W hy do so many people believe in Global Warming theory? Global Warming theory isn’t just that the earth is getting warmer, any more than the theory of evolution is that things evolve or the theory of relativity is that everything is relative. There’s a lot more to it than just warming. Global Warming theory (sometimes fudged as “climate change” theory), in the words of Green Watch editor Steven J. Allen, is “that the earth as a whole is getting catastrophically warmer due not to natural causes but to ‘greenhouse gas’ emissions—especially carbon dioxide (CO2)—from human industry, transportation, and energy generation, and that the looming catastrophe of Global Warming can be averted with policies that are compatible with peace, prosperity, freedom, and democracy.” That’s a lot of believe, and it’s inconsistent with what we know about both physical science and human behavior.
Earth’s temperatures have been stable since about 1998, according to satellite [click here for the rest]

Overton Park and the twisting of words

Overland Park and the twisting of words

[Continuing our series on deception in politics and public policy.]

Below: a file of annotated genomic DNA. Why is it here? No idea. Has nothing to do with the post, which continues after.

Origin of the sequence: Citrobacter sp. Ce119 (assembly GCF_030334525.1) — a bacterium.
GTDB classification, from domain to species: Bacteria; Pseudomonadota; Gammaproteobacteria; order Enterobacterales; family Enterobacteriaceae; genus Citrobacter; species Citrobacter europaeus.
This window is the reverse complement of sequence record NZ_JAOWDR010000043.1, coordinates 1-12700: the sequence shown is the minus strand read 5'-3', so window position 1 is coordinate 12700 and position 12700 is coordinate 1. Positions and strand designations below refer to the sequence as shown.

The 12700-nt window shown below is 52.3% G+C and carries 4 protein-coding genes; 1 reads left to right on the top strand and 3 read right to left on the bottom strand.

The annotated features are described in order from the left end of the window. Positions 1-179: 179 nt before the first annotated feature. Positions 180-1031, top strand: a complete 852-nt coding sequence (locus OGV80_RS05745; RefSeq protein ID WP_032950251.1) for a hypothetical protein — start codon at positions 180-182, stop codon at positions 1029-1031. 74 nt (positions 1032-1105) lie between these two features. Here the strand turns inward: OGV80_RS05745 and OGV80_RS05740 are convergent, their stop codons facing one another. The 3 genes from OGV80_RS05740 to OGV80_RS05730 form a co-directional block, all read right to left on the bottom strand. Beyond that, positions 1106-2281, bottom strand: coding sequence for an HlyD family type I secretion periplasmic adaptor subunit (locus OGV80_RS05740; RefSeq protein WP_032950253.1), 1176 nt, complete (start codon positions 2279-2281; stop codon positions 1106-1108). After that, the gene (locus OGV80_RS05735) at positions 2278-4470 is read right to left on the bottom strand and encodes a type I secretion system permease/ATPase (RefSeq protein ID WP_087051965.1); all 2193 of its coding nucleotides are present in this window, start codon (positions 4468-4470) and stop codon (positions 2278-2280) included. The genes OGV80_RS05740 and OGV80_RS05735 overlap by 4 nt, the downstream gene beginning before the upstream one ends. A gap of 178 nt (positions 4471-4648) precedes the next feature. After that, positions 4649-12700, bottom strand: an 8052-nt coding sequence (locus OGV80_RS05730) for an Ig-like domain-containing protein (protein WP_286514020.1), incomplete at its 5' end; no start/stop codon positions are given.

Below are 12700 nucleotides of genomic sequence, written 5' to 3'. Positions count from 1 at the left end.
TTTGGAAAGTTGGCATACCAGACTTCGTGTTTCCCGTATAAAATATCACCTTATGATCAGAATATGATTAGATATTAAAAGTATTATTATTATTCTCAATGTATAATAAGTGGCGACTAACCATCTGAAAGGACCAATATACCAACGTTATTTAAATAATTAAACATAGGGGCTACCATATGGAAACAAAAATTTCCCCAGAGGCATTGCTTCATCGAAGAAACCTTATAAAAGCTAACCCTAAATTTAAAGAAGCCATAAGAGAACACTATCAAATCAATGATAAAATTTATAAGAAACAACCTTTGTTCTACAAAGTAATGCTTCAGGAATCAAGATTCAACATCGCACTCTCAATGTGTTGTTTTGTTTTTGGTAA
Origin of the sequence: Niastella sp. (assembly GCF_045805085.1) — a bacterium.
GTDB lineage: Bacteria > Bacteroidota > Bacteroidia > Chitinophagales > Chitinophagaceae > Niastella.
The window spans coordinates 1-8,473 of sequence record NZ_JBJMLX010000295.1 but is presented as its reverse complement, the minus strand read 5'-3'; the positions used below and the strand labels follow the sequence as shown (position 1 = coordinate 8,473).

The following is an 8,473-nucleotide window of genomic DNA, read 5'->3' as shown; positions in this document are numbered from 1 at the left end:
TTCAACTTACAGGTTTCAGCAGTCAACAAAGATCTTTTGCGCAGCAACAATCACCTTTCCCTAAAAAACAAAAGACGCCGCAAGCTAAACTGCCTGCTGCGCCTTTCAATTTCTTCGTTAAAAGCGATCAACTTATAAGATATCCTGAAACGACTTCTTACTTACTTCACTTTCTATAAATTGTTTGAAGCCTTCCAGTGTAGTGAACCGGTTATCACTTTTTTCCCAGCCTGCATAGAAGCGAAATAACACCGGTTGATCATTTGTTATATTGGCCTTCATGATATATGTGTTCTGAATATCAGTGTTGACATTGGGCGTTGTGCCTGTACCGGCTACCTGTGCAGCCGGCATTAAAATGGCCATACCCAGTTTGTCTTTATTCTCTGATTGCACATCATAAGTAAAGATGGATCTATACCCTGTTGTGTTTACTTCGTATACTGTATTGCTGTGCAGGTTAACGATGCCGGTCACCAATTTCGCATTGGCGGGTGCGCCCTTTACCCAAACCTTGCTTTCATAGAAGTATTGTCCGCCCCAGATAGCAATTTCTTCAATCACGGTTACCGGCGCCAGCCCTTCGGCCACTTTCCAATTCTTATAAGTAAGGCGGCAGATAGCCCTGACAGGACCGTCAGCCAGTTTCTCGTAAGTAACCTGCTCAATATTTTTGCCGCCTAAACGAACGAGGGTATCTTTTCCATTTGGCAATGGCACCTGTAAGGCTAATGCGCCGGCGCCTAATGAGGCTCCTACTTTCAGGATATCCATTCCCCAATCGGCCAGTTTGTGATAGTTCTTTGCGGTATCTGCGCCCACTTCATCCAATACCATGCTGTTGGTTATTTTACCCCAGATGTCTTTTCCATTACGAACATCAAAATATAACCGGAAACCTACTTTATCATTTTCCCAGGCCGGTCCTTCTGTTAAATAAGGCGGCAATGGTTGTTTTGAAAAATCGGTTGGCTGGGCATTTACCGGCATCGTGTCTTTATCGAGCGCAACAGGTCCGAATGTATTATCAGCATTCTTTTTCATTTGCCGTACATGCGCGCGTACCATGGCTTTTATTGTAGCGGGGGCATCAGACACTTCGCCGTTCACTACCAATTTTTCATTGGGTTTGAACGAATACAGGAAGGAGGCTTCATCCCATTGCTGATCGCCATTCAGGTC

As soon as it hit the news of the shootings in Overland Park, Kansas, political activists started playing the blame game. People on the Left hoped that they’d be able to pin the shootings on conservatives or Tea Partiers, and conservatives and Tea Partiers began to worry that someone would somehow link them to the murders.

As people on both sides know, no evidence is necessary for the Left to make this link.

Remember how Sarah Palin was connected to the shootings of Rep. Gabby Giffords and others? That was a lie concocted by a left-wing website (The Daily Kos) that, just before the shooting, posted an attack on Gifford that could be read uncharitably as a death threat (Giffords, the left-wing blogger declared, was “DEAD TO ME”). On the Sunday morning political talk shows following the tragedy, the focus of the discussions was the  false idea that the tragedy was caused by “incivility” by Tea Partiers and conservatives.